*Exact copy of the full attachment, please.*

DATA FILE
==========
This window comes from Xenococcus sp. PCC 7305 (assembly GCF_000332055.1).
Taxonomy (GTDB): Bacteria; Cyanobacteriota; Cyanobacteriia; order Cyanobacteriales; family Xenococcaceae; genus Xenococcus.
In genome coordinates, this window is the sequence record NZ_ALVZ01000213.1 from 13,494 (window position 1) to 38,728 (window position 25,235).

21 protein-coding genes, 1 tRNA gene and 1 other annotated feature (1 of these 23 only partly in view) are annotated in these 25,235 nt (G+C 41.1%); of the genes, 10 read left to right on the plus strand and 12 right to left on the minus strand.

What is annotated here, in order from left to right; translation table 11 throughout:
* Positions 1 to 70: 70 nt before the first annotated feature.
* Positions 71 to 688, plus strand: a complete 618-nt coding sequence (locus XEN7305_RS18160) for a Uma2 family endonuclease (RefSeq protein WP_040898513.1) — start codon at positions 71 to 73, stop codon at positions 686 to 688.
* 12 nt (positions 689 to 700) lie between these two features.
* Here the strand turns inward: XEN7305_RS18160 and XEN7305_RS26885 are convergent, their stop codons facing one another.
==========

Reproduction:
This window comes from Xenococcus sp. PCC 7305 (assembly GCF_000332055.1).
Taxonomy (GTDB): Bacteria; Cyanobacteriota; Cyanobacteriia; order Cyanobacteriales; family Xenococcaceae; genus Xenococcus.
In genome coordinates, this window is the sequence record NZ_ALVZ01000213.1 from 13,494 (window position 1) to 38,728 (window position 25,235).

21 protein-coding genes, 1 tRNA gene and 1 other annotated feature (1 of these 23 only partly in view) are annotated in these 25,235 nt (G+C 41.1%); of the genes, 10 read left to right on the plus strand and 12 right to left on the minus strand.

What is annotated here, in order from left to right; translation table 11 throughout:
* Positions 1 to 70: 70 nt before the first annotated feature.
* Positions 71 to 688, plus strand: a complete 618-nt coding sequence (locus XEN7305_RS18160) for a Uma2 family endonuclease (RefSeq protein WP_040898513.1) — start codon at positions 71 to 73, stop codon at positions 686 to 688.
* 12 nt (positions 689 to 700) lie between these two features.
* Here the strand turns inward: XEN7305_RS18160 and XEN7305_RS26885 are convergent, their stop codons facing one another.